In his book The Devil You Don’t Know, Fr. Louis Cameli makes the important observation that as Christians we believe that not only has God made all creation from nothing (ex nihilo) but also that God has created “from love” and now, through Christ, God is summoning all creation back to the fullness of love. Where the omnipotence of God is revealed in creation from nothing; the heart of God is made known in creation from and for love. In Christ, we encounter God as love and we learn that the dynamic of true and authentic love stands at the very foundation of all creation and even within the very life of the Creator himself.
The two commandments of love of God and love of neighbor were not necessarily new in the time of Jesus. What is unique about the gospel teaching of Christ is that our Lord inter-connects the two. Love of God and love of neighbor now become an intersecting point for one another. In this reality it is helpful to note that God does not compete for love with men and women; in a certain sense he does not insist on the reciprocity of love (which should obviously exist). Jesus does not say: “Love me as I have loved you,” but: “Love one another as I have loved you.” This sets the tone for our love of God and of one another.
This is singularly important as it leads us into an awareness of the very depth of love that God calls us to: a love that does not need to compete, a love that does not seek self but rather is willing to die to self, a love that wills the good of the other.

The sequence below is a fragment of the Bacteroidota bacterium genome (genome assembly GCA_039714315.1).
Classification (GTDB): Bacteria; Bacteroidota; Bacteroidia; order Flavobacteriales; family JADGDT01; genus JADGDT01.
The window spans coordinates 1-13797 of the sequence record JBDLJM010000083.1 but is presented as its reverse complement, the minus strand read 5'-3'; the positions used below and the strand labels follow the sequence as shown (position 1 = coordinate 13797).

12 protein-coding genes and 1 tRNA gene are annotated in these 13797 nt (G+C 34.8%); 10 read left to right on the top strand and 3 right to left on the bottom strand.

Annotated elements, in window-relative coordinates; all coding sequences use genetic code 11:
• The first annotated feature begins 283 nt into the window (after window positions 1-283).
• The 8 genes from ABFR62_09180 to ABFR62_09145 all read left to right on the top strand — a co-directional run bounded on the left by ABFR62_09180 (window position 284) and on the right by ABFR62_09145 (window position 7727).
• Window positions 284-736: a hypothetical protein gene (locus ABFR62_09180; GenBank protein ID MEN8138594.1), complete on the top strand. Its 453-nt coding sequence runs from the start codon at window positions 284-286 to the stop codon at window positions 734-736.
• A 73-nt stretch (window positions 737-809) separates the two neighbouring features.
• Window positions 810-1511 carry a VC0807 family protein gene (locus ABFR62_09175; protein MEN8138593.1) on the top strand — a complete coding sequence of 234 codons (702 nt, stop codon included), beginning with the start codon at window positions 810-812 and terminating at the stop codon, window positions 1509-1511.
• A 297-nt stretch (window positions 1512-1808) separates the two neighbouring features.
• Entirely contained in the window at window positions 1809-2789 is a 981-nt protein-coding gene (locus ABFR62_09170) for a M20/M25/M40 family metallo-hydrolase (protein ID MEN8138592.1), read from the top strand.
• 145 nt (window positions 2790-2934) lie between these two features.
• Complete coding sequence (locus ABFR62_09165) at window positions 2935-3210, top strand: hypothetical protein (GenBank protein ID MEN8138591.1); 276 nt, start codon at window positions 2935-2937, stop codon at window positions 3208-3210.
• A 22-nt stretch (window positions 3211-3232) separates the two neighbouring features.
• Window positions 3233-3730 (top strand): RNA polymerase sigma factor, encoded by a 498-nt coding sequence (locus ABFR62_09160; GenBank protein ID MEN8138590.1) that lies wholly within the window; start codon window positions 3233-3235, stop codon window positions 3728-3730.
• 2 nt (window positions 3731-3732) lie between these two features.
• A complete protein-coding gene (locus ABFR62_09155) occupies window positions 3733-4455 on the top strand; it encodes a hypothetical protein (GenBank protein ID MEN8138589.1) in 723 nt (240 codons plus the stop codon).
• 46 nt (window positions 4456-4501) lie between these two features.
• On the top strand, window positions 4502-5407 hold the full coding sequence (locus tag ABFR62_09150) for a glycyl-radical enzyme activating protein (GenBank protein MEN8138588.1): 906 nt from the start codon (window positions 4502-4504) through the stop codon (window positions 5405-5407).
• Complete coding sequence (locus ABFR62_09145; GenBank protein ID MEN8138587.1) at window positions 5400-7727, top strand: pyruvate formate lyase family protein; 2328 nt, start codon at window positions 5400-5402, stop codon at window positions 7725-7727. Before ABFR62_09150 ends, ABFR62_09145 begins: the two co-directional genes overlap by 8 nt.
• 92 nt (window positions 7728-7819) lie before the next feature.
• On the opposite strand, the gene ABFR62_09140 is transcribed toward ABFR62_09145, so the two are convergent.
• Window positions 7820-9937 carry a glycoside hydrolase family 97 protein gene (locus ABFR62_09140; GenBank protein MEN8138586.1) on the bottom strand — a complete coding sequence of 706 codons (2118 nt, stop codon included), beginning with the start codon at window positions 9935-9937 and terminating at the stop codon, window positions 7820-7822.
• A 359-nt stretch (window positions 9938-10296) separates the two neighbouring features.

On the surface to contemplate living this truth of love is daunting to say the least and, left to our own devices, impossible. But God is with us and God is patient. In our second reading from Paul’s First Letter to the Thessalonians (1 Thes 1:5c-10) we can take comfort because we can learn that the progress in faith that Paul refers to can be our progress also. Paul reminds the community of how they welcomed him, and how they became “imitators” of he and the Lord, “receiving the word” to the point of becoming a “model for all believers”. Finally Paul reminds the community of how they, “…turned to God from idols to serve the living and true God…” It is not coincidence that in all of this we hear the language of journey and progress.
As we make this journey and progress of faith – learning a love that does not need to compete, that does not need to seek self, that can will the good of the other – then we begin to leave the idols of our day behind and we begin to turn to God in truth. The idols of our day are many. We heard of two of them in the first reading (Ex. 22:20-26) – fear of the stranger, the alien and the one who is different as well as greed. But there are others; violence, fear of encounter, narcissism of self and group, gossip, rumor and pride (just to name a few). The idols of our world are many and for each of us they are also particular. Each one of us is weighed down by our “idols”. No one is exempt. Often, they seem so impassible and fixed – even to the point of leaving us with the false belief that this is just the way things are and nothing can change.
Love of God and love of neighbor are not a static point that is weak and ineffectual in our world of today, rather these two “greatest of commandments” are a journey that always leads to new life and new strength! Faith is a journey of learning the reality of the love of God, learning to live that reality and through this coming to understand that the idols don’t have the final say, that (in fact) they are often illusions and that we can leave them behind and live a different way! We can live with a love that does not compete, that does not seek self and that can will the good of the other above all else. We can put our idols aside and we can learn to serve the living God!
“You shall love the Lord, your God … You shall love your neighbor as yourself. The whole law and the prophets depend on these two commandments.”